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Money Growth and Inflation

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1 Money Growth and Inflation
12 Money Growth and Inflation

2 Money Growth and Inflation
In chapter 11, we saw how money is defined and measured. In chapter 6 we saw how the price level and its rate of inflation are defined and measured. In this chapter, we will see that the quantity of money determines the price level. The quantity theory of money explains the long-run determinants of the price level and the inflation rate.

3 Money Growth and Inflation
More specifically, in this chapter, we will see that The quantity of money in an economy determines its price level, and The growth rate of the quantity of money determines the growth rate of the price level (also called the rate of inflation)

4 Recap: The Meaning of Money
Money is the set of assets that people regularly use to buy things from other people. The quantity of money in an economy consists mainly of: Currency with the public, and Deposits in checkable accounts See Chapter 11.

5 INFLATION Inflation is an increase in the overall level of prices.
Hyperinflation is an extraordinarily high rate of inflation. See Chapter 6 on the measurement of the price level and its rate of inflation.

6 Inflation in the U.S. Over the past 70 years, prices have risen on average about 4 percent per year in the U.S. Deflation, meaning decreasing average prices, occurred in the U.S. in the nineteenth century. The price level was 23% lower in 1896 than in 1880 In the 1970s prices rose by 7 percent per year. During the 1990s, prices rose at an average rate of 2 percent per year.

7 Inflation: Historical Aspects
Hyperinflation refers to high rates of inflation such as Germany experienced in the 1920s. The price of a newspaper rose from 0.30 marks in January 1921 to 70,000,000 marks less than two years later

8 The value of money This does not mean that Germans suddenly felt that newspapers were incredibly wonderful things! What this means is that money became less valuable to Germans. We see from this example that price increases have more to do with the value of money than with the value of goods. Therefore, if we understand the value of money, we will understand the prices of goods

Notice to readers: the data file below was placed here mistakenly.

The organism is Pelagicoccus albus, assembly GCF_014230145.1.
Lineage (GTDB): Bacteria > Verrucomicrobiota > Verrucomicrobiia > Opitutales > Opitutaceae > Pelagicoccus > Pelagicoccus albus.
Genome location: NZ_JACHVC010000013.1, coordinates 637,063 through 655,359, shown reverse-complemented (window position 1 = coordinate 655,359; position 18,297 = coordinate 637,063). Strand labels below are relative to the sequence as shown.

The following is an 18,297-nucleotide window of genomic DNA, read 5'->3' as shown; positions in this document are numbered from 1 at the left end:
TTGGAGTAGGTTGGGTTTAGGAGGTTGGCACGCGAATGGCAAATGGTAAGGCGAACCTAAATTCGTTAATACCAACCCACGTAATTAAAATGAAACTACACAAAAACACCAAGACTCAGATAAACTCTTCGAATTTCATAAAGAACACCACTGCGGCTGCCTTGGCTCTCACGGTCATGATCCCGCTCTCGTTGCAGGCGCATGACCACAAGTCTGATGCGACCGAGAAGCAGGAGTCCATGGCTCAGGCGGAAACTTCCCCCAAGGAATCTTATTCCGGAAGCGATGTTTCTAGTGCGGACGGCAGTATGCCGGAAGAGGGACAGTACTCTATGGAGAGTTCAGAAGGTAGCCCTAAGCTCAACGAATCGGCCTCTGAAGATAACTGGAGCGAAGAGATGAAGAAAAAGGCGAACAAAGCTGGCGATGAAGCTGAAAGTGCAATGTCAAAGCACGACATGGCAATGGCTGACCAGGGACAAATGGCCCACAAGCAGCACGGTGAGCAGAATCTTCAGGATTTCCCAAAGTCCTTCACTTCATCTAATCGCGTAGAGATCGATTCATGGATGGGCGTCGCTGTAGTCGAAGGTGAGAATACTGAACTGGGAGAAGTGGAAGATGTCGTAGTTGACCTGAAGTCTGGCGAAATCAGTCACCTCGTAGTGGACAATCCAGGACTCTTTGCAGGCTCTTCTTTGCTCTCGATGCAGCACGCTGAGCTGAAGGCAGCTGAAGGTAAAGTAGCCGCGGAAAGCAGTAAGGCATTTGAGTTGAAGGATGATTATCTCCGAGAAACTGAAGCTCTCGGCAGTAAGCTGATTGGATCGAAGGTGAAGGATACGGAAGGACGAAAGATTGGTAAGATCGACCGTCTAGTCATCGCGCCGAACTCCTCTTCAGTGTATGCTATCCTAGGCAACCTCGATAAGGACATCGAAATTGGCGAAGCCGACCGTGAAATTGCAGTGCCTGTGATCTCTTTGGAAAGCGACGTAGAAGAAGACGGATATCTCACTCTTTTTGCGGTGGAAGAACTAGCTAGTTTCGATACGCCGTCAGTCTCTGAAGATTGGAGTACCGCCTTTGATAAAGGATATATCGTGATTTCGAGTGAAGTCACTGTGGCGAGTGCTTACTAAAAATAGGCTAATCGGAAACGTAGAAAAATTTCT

When the overall price level rises, the value of money falls. Suppose the price of a gallon of ice-cream is $5. Then, the value of a dollar—that is, its purchasing is 1/5 gallons of ice-cream. In general, let P be the price level. Specifically, P could be the Consumer Price Index or the GDP Deflator. Then, 1/P is the value of money measured in units of goods and services When the overall price level rises, the value of money falls

10 Money Supply, Money Demand, and Monetary Equilibrium
The money supply is a policy variable that is controlled by the Fed. Through instruments such as open-market operations, the Fed directly controls the quantity of money supplied. Bullet 2: Mankiw has removed the word, “directly”

11 Money Supply, Money Demand, and Monetary Equilibrium
Although money demand has several determinants, including interest rates, the most important factor is the average level of prices in the economy. People hold money because it is the medium of exchange. The amount of money people choose to hold depends on the prices of goods and services. The higher prices are, the more money the typical transaction requires, and the more money people will choose to hold in their wallets and in their checking accounts.

12 Money Supply, Money Demand, and Monetary Equilibrium
In the long run, the overall level of prices adjusts to the level at which the demand for money equals the supply. This is monetary equilibrium.

13 Figure 1 Money Supply, Money Demand, and the Equilibrium Price Level
Value of Price Money, Quantity fixed by the Fed Money supply 1 / P Level, P (High) 1 Money demand 1 (Low) 3 / 1.33 4 A 1 / 2 2 Equilibrium value of money Equilibrium price level 1 / 4 4 (Low) (High) Quantity of Money Copyright © South-Western

14 Figure 2 The Effects of Monetary Injection
Value of Price Money, M1 MS1 M2 MS2 1 / P Level, P (High) 1 Money demand 1 (Low) 1. An increase in the money supply . . . 3 / 1.33 4 decreases the value of mone y . . . 3. . . . and increases the price level. A 1 / 2 2 B 1 / 4 4 (Low) (High) Quantity of Money Copyright © South-Western

15 The Quantity Theory of Money
The quantity theory of money says that: The quantity of money available in the economy determines the value of money. As the value of money is 1/P, when the value of money is determined, so is P. The primary cause of inflation is the growth in the quantity of money.

16 Helicopter Drop: Suppose a lot of newly-printed cash is dropped from a helicopter

17 Helicopter Drop If a lot of newly-printed cash is dropped from a helicopter … People could try to spend the extra cash they pick up They could put the cash in their bank accounts. But even in this case, the banks will lend the money to borrowers and stimulate even more spending Recall the money multiplier! Chapter 11 But there isn’t any extra stuff to buy because productive capacity has not changed. See Chapter 7. Therefore, the only change is that prices go up.

18 The Quantity Theory of Money
“Inflation is always and everywhere a monetary phenomenon” Milton Friedman ( ).

19 The Classical Dichotomy and Monetary Neutrality